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post #18350 of 18355 Old Today, 11:09 AM
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I've not been a lot of them but most had a wide range of gear. Mastering used high-end gear; final mix a variety. It's a problem for a lot of genres when it's expected to sound good at home, in the car, or at the club. Stuff I was involved with often was tweaked for a good home system but we'd give a listen on other speakers (including those much-maligned NS10's) to make sure it sounded OK. I liked doing the stuff targeting audiophiles, natch, but it's a pretty small niche.

"After silence, that which best expresses the inexpressible, is music" - Aldous Huxley
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post #18351 of 18355 Old Today, 03:19 PM
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I've not been a lot of them but most had a wide range of gear. Mastering used high-end gear; final mix a variety. It's a problem for a lot of genres when it's expected to sound good at home, in the car, or at the club. Stuff I was involved with often was tweaked for a good home system but we'd give a listen on other speakers (including those much-maligned NS10's) to make sure it sounded OK. I liked doing the stuff targeting audiophiles, natch, but it's a pretty small niche.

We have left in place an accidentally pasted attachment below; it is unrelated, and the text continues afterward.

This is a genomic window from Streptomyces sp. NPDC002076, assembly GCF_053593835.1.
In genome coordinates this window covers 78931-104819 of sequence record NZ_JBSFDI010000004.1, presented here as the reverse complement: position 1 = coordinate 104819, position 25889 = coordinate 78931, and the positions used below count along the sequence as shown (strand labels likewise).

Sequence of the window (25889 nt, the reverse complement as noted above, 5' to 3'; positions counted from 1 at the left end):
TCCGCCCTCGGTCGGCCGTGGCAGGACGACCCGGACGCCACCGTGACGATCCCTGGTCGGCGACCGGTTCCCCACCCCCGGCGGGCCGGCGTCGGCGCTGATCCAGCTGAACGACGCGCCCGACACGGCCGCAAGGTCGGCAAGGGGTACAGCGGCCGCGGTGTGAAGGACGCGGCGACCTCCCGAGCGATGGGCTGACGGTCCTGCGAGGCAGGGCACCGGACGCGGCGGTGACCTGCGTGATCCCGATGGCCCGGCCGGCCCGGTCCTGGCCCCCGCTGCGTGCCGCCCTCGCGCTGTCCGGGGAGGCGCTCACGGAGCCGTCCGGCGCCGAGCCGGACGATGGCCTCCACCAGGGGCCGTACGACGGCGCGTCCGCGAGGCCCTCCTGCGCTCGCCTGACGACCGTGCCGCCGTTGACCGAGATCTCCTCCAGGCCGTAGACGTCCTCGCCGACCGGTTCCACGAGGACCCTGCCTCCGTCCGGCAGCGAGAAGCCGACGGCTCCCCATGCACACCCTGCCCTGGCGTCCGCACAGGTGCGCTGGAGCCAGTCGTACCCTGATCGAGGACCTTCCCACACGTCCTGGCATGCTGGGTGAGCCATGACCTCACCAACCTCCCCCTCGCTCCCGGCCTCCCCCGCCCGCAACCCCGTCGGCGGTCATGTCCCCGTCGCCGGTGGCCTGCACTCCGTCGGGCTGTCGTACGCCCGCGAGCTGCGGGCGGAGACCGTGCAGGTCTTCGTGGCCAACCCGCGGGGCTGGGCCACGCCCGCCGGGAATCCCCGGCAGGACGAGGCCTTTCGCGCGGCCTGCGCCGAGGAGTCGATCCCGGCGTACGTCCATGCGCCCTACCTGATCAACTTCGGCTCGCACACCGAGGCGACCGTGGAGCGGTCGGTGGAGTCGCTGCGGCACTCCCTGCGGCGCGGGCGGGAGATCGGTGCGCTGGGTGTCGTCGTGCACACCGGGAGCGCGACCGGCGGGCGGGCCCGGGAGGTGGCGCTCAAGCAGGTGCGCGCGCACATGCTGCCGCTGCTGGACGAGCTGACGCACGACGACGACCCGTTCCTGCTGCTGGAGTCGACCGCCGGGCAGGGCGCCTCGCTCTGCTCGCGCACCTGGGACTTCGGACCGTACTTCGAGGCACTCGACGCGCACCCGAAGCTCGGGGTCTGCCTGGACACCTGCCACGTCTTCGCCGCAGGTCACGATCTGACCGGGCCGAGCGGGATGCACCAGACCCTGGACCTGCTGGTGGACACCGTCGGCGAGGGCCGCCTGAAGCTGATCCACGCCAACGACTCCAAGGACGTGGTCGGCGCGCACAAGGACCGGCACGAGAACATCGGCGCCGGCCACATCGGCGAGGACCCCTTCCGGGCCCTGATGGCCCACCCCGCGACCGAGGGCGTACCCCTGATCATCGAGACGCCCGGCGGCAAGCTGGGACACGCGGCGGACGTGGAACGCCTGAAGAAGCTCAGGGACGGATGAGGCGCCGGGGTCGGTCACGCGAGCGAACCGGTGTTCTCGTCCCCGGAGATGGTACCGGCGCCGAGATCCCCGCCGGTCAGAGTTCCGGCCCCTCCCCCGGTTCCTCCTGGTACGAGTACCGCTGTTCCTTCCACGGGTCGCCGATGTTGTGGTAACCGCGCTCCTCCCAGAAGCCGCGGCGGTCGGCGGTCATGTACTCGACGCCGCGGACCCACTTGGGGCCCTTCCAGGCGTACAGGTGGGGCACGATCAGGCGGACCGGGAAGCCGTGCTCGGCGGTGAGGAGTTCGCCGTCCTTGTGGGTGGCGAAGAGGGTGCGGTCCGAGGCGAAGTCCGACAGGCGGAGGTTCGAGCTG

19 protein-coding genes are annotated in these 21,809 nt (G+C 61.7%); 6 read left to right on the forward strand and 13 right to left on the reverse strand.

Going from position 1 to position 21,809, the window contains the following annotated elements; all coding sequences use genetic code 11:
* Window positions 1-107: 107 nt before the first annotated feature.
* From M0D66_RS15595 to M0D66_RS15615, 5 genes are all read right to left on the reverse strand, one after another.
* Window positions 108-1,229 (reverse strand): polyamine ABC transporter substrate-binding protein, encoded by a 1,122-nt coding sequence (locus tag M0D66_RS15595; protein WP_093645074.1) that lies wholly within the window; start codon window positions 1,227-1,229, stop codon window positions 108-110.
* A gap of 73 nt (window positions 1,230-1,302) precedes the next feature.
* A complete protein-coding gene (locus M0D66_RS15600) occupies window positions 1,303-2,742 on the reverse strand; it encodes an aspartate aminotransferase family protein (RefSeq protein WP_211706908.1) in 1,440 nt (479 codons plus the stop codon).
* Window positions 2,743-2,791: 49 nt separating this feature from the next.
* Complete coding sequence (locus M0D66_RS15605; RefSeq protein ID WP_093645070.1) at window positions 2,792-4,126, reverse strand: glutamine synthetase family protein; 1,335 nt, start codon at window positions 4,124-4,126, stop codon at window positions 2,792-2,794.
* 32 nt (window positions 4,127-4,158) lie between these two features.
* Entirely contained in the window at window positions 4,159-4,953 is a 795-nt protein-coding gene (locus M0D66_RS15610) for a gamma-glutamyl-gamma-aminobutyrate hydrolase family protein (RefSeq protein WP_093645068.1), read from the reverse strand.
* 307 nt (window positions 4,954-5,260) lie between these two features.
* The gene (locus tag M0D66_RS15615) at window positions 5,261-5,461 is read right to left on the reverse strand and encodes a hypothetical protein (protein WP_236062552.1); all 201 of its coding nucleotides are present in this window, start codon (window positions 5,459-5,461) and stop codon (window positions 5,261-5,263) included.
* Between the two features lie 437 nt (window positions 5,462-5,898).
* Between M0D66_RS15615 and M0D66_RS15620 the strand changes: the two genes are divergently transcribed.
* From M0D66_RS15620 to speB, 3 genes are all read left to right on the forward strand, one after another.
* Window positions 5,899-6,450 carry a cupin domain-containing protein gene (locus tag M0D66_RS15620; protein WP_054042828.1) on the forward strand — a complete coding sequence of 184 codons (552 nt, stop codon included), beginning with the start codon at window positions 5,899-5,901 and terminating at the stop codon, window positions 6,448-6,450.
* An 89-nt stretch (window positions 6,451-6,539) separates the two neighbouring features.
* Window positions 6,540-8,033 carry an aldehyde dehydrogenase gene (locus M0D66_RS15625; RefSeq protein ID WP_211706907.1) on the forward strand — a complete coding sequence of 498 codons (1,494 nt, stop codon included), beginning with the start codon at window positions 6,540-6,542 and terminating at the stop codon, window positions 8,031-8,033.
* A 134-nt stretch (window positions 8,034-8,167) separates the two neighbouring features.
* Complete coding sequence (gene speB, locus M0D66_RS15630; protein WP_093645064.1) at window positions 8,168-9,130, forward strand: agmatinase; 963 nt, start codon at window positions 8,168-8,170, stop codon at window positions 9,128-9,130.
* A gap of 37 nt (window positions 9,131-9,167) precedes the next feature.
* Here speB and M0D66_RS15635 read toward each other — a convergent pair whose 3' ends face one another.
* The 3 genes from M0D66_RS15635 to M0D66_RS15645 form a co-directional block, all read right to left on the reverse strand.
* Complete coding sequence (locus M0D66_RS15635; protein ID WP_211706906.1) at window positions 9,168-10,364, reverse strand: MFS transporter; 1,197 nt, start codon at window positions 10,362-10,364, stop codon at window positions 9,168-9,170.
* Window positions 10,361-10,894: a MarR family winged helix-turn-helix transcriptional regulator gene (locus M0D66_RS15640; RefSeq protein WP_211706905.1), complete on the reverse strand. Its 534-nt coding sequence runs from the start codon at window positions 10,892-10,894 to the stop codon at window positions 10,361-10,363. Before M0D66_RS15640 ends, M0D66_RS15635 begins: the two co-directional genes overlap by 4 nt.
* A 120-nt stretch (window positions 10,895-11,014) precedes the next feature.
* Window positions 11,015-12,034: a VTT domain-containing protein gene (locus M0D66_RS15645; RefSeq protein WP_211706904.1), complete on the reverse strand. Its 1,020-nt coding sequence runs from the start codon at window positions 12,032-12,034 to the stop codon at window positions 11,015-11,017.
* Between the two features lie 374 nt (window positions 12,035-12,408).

Exactly! That is the very essence of the "audiophile" conundrum. The vast majority of commercial recordings are already severely compromised in sound quality by the time we acquire them on LP, CD, SACD, digital files, whatever. We assemble our home systems in a valiant attempt to be able to listen to reproduced music that bears some semblance to real, live music. But when the source material has already been "processed" to the degree and in the manner in which it has, is that even remotely anymore possible? Is it, in reality, a lost cause, being already too late? OF COURSE the business men of the music world want to make as much money as possible, and to do so target the lowest common denominator---those listeners who have bought the story that a Bose system is State of the Art, but until they have such a system, will listen to music on ear buds, car radios, the sound bars under their TV's, Home Theater systems (no offence, anyone), etc. Recordings are engineered to sound as "exciting" as possible through those kinds of systems, and there is nothing we can do to reverse that engineering. The assumption in the mass-market music business is that recordings, pre-processed, would not sound as "exciting" (i.e. louder) to their target audience if not so processed. and consumers would therefore buy someone else's "product". It has turned into a "my record is louder than your record" game. The concept of a recording capturing the natural sound of music is a quaint notion, lusted after by only 1/10th of 1 per cent of music buying consumers. Until music consumers make it clear they don't want their music produced in the way it currently is (highly processed through compressors, limiters, equalizers, digitizers---and those are just the tip of the iceberg), nothing will change. Now, go play some music on your turntable/arm/cartridge, SACD player, or 24/192 download, through your tube pre-amp and Class A power amps feeding your 6 foot tall panel speakers, and make the best of a bad situation. What choice do you have?!